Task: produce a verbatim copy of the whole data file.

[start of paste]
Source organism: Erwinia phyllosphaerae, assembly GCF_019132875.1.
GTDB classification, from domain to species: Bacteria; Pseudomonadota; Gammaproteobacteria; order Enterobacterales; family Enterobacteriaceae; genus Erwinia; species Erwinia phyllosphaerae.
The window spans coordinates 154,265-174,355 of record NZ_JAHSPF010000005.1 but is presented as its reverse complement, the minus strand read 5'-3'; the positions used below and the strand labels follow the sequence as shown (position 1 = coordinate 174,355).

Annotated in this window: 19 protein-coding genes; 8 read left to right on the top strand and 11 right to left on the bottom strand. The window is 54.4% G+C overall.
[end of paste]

Source organism: Erwinia phyllosphaerae, assembly GCF_019132875.1.
GTDB classification, from domain to species: Bacteria; Pseudomonadota; Gammaproteobacteria; order Enterobacterales; family Enterobacteriaceae; genus Erwinia; species Erwinia phyllosphaerae.
The window spans coordinates 154,265-174,355 of record NZ_JAHSPF010000005.1 but is presented as its reverse complement, the minus strand read 5'-3'; the positions used below and the strand labels follow the sequence as shown (position 1 = coordinate 174,355).

Annotated in this window: 19 protein-coding genes; 8 read left to right on the top strand and 11 right to left on the bottom strand. The window is 54.4% G+C overall.